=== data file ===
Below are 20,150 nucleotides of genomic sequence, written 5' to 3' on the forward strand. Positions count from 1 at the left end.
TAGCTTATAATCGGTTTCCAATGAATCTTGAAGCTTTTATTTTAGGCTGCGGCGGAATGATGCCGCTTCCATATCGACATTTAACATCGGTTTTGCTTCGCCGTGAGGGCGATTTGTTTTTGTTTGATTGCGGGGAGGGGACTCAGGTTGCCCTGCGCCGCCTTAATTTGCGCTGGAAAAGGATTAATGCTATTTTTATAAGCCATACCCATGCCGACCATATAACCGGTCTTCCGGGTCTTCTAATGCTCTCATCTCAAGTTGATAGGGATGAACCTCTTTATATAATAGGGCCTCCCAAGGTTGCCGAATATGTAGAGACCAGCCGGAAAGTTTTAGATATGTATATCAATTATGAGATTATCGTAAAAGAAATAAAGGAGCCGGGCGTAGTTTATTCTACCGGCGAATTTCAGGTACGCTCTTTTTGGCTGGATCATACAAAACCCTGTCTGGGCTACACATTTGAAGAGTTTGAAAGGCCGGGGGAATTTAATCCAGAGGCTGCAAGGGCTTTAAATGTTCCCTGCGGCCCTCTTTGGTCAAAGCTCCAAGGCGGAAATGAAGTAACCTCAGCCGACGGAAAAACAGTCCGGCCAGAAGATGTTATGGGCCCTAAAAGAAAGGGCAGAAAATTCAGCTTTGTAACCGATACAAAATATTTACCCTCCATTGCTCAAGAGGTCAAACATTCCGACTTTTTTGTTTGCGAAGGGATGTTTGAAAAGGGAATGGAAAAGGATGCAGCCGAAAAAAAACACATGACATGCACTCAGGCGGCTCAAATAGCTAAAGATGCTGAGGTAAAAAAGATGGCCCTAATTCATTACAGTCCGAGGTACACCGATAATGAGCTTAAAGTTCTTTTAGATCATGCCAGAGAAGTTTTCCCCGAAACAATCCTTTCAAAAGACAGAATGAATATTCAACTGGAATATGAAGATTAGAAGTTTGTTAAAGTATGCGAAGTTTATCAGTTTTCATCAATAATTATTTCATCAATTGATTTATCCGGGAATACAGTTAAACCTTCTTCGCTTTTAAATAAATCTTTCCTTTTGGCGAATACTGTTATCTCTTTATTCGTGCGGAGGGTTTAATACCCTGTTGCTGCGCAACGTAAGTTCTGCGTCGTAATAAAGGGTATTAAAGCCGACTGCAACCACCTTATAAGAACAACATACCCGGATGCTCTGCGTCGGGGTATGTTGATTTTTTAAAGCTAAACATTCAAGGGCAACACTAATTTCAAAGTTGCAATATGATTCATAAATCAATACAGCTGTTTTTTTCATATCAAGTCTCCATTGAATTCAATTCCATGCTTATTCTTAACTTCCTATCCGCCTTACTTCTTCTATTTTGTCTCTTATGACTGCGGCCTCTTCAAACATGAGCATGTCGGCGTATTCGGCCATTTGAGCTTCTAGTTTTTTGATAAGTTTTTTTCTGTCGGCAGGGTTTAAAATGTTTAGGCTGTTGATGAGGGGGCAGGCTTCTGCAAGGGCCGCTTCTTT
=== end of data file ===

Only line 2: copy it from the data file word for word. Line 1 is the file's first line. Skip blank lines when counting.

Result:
TAGCTTATAATCGGTTTCCAATGAATCTTGAAGCTTTTATTTTAGGCTGCGGCGGAATGATGCCGCTTCCATATCGACATTTAACATCGGTTTTGCTTCGCCGTGAGGGCGATTTGTTTTTGTTTGATTGCGGGGAGGGGACTCAGGTTGCCCTGCGCCGCCTTAATTTGCGCTGGAAAAGGATTAATGCTATTTTTATAAGCCATACCCATGCCGACCATATAACCGGTCTTCCGGGTCTTCTAATGCTCTCATCTCAAGTTGATAGGGATGAACCTCTTTATATAATAGGGCCTCCCAAGGTTGCCGAATATGTAGAGACCAGCCGGAAAGTTTTAGATATGTATATCAATTATGAGATTATCGTAAAAGAAATAAAGGAGCCGGGCGTAGTTTATTCTACCGGCGAATTTCAGGTACGCTCTTTTTGGCTGGATCATACAAAACCCTGTCTGGGCTACACATTTGAAGAGTTTGAAAGGCCGGGGGAATTTAATCCAGAGGCTGCAAGGGCTTTAAATGTTCCCTGCGGCCCTCTTTGGTCAAAGCTCCAAGGCGGAAATGAAGTAACCTCAGCCGACGGAAAAACAGTCCGGCCAGAAGATGTTATGGGCCCTAAAAGAAAGGGCAGAAAATTCAGCTTTGTAACCGATACAAAATATTTACCCTCCATTGCTCAAGAGGTCAAACATTCCGACTTTTTTGTTTGCGAAGGGATGTTTGAAAAGGGAATGGAAAAGGATGCAGCCGAAAAAAAACACATGACATGCACTCAGGCGGCTCAAATAGCTAAAGATGCTGAGGTAAAAAAGATGGCCCTAATTCATTACAGTCCGAGGTACACCGATAATGAGCTTAAAGTTCTTTTAGATCATGCCAGAGAAGTTTTCCCCGAAACAATCCTTTCAAAAGACAGAATGAATATTCAACTGGAATATGAAGATTAGAAGTTTGTTAAAGTATGCGAAGTTTATCAGTTTTCATCAATAATTATTTCATCAATTGATTTATCCGGGAATACAGTTAAACCTTCTTCGCTTTTAAATAAATCTTTCCTTTTGGCGAATACTGTTATCTCTTTATTCGTGCGGAGGGTTTAATACCCTGTTGCTGCGCAACGTAAGTTCTGCGTCGTAATAAAGGGTATTAAAGCCGACTGCAACCACCTTATAAGAACAACATACCCGGATGCTCTGCGTCGGGGTATGTTGATTTTTTAAAGCTAAACATTCAAGGGCAACACTAATTTCAAAGTTGCAATATGATTCATAAATCAATACAGCTGTTTTTTTCATATCAAGTCTCCATTGAATTCAATTCCATGCTTATTCTTAACTTCCTATCCGCCTTACTTCTTCTATTTTGTCTCTTATGACTGCGGCCTCTTCAAACATGAGCATGTCGGCGTATTCGGCCATTTGAGCTTCTAGTTTTTTGATAAGTTTTTTTCTGTCGGCAGGGTTTAAAATGTTTAGGCTGTTGATGAGGGGGCAGGCTTCTGCAAGGGCCGCTTCTTT